Meanwhile, a detective found that “she was in an agitated state and unable to participate in a polygraph due to the traumatic nature of the incident.”
The medical examiner was clearly puzzled by the case. He found that the baby’s lungs were hyperinflated “consistent with drowning or aspiration of watery fluid.” But the amount of fluid in the stomach and part of the small intestine “seems excessive for drowning of infants.” It seemed possible that the baby inhaled the water after drinking a large amount, a scenario that “might suggest forced drinking.”
The findings were “bizarre” and not typical of an accidental drowning. “Another individual’s volitional action may be suspected” – in plain language, it looked like someone did it.
The manner of death was listed as “undetermined.”
This case raises so many questions, among them what really happened, how the grandmother could go at least four days without being informed, why no one was ever prosecuted and why CWS apparently did not notice the mother’s mental deterioration or consider it significant.
(I was able to determine the name of the baby and the grandmother, whom I tried unsuccessfully to reach. I narrowed down the identity of the mother to a small handful of possibilities, but because of the uncertainty and the mother’s mental health issues, did not try to contact them.)
But I want to use it to raise a different question: Why are Hawaii’s child welfare officials so intent on keeping information secret that the public has a right to know?
I have written before about the absurd explanations DHS has offered for not releasing information about its actions leading up to the horrendous death of Isabella Kalua, also known as Ariel Sellers, a 6-year-old Waimanalo girl whose adoptive parents are accused of killing her. In Ariel’s case, the state won’t even disclose the minimal information it gave me for the Makaha Valley case.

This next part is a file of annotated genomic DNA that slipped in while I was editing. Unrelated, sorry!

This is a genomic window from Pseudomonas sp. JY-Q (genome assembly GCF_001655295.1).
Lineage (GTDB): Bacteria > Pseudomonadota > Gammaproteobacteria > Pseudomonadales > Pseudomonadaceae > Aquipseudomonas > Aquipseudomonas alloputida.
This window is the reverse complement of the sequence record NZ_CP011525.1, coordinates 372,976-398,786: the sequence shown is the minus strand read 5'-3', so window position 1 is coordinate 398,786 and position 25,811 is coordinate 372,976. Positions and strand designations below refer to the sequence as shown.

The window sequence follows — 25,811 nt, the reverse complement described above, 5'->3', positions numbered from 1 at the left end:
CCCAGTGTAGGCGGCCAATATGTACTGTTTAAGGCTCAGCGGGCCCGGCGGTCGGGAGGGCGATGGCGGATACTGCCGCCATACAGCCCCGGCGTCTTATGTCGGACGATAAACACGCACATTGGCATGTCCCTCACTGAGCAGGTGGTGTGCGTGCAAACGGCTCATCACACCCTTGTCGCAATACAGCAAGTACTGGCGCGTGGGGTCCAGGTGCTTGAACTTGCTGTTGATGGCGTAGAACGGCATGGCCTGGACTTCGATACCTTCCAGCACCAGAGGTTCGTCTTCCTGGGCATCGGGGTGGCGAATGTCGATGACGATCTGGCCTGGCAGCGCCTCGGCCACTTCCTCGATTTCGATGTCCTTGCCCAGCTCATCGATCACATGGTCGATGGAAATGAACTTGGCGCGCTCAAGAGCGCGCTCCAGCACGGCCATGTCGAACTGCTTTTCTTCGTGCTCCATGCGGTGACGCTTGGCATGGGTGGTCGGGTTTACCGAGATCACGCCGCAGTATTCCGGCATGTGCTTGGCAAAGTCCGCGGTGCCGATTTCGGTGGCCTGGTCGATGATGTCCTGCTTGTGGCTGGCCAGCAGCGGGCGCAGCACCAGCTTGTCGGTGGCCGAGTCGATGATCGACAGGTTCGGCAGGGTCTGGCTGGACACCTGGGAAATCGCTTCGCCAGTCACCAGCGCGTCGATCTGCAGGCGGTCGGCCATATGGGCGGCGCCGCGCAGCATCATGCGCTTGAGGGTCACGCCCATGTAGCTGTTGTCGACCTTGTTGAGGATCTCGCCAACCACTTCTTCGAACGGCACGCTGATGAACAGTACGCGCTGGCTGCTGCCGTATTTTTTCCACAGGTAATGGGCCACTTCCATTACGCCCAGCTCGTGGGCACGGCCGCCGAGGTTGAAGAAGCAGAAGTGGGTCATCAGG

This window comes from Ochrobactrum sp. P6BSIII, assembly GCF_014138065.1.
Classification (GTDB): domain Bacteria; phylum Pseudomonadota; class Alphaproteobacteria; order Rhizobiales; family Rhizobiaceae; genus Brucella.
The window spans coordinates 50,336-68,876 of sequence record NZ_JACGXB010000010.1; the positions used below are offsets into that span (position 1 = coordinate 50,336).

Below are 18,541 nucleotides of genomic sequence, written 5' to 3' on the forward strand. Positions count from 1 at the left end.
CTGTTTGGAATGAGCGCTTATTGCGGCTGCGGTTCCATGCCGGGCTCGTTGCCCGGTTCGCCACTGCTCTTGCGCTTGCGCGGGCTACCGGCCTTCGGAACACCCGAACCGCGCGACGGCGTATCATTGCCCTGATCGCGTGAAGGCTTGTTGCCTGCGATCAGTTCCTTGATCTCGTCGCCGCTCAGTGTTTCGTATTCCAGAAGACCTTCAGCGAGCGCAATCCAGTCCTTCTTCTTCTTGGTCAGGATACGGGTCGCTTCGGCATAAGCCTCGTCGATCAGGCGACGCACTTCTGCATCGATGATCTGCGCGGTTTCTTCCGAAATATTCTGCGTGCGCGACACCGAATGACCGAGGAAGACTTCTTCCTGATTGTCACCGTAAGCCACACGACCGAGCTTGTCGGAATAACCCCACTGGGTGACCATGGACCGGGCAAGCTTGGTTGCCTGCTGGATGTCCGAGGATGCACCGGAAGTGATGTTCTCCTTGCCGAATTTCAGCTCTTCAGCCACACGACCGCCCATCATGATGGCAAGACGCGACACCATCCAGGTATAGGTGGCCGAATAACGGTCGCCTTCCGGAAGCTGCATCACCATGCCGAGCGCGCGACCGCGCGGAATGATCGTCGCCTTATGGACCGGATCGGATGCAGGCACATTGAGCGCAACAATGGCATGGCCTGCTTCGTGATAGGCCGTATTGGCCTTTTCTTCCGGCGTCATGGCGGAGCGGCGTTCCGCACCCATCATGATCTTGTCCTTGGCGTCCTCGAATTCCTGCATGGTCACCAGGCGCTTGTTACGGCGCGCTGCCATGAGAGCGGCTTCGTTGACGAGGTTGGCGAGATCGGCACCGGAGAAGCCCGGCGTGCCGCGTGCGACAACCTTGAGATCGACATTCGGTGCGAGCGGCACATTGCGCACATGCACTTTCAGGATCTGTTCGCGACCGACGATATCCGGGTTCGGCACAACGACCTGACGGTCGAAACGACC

In other states, child welfare agencies post far more detailed information about child maltreatment deaths and near deaths, and they do it on public websites. That is key. It’s one thing to have the time to try to reconstruct a case like I did and only succeed by getting some lucky breaks. It’s another to be a citizen interested in the performance of the child welfare system able to simply click on cases on a website.
I did not do an exhaustive search for all 50 states, but my brief survey found that California, Florida, Rhode Island, Nevada, Wisconsin, Arizona, Delaware, New Jersey and Colorado all publicly post reports of child maltreatment, and often in far greater detail than I got when I demanded information not accessible on the internet.